Oracle join the SQLite Consortium
By Gregory Burd on Jun 23, 2010
Yesterday Oracle became the latest member of the SQLite Consortium.
Over the past few months Oracle has been launching various products with new support for the SQLite3 API. Oracle Database Lite Mobile Server now supports synchronization of data within SQLite databases to Oracle Database. Oracle JDeveloper is adding support for SQLite. And most recently Oracle Berkeley DB 11gR2 (184.108.40.206.21) was released with a new SQL API which is in fact a layering of SQLite query processing code on top of Berkeley DB storage code. Combining the two products brings SQL processing to Berkeley DB users and a more robust, concurrent, and scalable storage layer (btree) to the SQLite community of users.
To show our commitment to the community which built SQLite and demonstrate our sincere desire to be a good citizen and partner in that community we've joined the SQLite Consortium. In so doing we gain access to more complete test suites which we will use to validate our combined BDB SQL(ite) API. When we find and fix bugs or make improvements to the SQLite code it is our intention to provide that code to the SQLite team for integration into their product. We don't want to see SQLite fork, we will work to continually integrate and cooperate with the SQLite developers.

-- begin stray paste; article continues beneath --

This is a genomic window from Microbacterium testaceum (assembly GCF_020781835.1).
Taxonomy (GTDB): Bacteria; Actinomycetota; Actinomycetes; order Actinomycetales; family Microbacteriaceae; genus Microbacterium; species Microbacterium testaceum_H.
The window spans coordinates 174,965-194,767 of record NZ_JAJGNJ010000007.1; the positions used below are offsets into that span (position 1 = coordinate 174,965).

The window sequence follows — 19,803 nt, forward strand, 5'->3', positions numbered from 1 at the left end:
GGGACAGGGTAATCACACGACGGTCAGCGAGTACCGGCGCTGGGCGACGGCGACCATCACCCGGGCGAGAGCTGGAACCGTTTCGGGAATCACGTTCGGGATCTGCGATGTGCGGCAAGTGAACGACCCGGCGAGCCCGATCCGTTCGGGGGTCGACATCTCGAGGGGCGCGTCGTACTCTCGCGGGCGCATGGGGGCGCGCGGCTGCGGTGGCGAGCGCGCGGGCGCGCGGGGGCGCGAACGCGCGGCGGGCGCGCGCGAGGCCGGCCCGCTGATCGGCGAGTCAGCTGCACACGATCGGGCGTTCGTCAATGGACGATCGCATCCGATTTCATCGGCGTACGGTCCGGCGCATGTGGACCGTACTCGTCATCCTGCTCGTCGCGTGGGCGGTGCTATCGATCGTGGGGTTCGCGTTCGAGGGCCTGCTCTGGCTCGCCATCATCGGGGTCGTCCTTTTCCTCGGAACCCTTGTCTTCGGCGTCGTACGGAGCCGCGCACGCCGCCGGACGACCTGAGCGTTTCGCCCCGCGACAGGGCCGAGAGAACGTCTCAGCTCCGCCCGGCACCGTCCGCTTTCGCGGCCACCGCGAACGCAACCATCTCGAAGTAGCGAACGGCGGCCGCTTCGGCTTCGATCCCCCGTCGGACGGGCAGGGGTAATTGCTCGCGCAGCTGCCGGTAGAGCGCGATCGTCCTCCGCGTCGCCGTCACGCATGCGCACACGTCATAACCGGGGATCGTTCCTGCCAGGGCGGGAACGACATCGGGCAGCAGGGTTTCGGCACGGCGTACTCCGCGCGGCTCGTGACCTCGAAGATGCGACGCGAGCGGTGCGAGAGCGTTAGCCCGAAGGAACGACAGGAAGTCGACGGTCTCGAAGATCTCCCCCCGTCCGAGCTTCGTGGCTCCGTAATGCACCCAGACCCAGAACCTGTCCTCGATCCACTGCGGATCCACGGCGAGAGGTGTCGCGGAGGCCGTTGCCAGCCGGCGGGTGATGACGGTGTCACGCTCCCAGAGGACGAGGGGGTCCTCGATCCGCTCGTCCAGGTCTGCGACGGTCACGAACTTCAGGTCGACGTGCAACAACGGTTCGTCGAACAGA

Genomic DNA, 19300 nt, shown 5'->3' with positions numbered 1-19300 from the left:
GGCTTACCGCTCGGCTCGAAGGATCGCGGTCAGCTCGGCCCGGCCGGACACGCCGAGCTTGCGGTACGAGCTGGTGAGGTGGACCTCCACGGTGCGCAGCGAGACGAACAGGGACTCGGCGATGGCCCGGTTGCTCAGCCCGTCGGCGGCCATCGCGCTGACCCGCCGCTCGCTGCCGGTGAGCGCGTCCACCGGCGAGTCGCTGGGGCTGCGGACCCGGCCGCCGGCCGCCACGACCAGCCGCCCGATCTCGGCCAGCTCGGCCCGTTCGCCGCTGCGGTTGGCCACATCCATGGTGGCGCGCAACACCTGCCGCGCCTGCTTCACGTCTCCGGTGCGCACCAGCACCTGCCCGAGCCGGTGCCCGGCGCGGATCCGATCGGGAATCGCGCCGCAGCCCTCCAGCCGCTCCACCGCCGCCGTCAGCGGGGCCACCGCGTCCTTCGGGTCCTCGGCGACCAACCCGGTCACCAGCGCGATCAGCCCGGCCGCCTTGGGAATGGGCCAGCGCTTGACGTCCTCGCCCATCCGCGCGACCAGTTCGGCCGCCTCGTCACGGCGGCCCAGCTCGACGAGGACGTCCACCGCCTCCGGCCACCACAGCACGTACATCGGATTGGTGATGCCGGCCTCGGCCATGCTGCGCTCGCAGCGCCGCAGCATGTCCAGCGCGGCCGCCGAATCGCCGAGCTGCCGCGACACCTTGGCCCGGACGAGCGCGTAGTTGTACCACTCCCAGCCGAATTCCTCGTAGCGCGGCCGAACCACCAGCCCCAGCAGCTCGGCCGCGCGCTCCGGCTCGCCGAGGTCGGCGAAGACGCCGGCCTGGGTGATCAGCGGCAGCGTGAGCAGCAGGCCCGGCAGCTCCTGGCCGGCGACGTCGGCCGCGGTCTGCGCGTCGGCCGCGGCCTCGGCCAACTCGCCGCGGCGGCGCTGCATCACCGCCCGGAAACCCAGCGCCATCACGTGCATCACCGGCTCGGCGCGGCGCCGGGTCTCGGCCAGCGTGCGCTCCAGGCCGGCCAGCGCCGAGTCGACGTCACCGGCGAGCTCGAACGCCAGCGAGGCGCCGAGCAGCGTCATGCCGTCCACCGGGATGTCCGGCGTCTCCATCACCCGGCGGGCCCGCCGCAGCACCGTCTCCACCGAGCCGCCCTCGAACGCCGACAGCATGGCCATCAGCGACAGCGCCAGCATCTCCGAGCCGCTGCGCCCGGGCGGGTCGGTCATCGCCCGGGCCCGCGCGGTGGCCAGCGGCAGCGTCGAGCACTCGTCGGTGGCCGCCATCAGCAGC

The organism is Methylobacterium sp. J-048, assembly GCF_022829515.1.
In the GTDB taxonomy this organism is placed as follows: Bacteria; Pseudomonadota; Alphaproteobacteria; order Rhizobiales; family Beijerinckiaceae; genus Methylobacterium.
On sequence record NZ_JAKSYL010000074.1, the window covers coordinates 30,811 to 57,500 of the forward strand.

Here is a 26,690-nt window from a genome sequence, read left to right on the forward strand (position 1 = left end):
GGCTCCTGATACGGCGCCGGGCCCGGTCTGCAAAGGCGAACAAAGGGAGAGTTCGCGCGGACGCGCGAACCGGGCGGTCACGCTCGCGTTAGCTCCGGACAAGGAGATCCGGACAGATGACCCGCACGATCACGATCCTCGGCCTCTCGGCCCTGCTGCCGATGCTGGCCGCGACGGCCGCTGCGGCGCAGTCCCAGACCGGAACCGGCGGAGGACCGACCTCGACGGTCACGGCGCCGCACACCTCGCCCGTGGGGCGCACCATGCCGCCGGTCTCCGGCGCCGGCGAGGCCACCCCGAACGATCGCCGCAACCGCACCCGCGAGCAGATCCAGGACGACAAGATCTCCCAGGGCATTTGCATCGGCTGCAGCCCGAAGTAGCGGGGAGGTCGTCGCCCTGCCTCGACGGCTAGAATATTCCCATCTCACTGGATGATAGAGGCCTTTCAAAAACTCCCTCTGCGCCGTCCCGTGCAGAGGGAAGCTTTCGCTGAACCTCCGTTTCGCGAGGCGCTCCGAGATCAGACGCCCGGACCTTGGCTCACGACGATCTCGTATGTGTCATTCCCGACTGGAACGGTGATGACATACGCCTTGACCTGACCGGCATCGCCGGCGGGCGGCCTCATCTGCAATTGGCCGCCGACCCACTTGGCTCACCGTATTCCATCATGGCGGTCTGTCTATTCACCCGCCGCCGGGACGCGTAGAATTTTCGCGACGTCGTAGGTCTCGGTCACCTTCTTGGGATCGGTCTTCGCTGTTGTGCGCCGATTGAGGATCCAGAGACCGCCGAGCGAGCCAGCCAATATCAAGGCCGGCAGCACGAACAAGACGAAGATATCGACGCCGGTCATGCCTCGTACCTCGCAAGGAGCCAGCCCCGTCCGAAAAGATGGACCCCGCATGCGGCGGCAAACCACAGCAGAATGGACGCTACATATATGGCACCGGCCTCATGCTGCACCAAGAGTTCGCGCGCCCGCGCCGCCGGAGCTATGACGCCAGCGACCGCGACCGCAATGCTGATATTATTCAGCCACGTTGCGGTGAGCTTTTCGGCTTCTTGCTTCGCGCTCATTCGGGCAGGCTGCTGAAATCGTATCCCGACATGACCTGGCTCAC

Finally, we fundamentally believe that the SQLite approach to small device SQL storage is the right one. They are making the right trade-offs, hard decisions not to include infrequently used features or over optimize code prematurely. The SQLite SQL engine is an amazing example of the 80/20 rule and due to that focus of purpose it is now a dominant, defacto solution in mobile and embedded devices as well as small to medium sized ISV applications.
As a new emergent standard, the SQLite3 ANSI C API, is now supported by at least two vendors and used by millions of open source developers around the globe. Ask your vendor, "Do you support the SQLite3 API?" because that's the new "ODBC" for in-device and in-application relational database access.
The Oracle mobile platform database strategy is evolving and the Berkeley DB storage product is the way we expect everyone will build solutions on the edge or in consumer devices. Berkeley DB's new SQLite-based SQL API is the new standard by which all solutions will be measured.
Is your solution based on the SQLite API or Berkeley DB's SQL?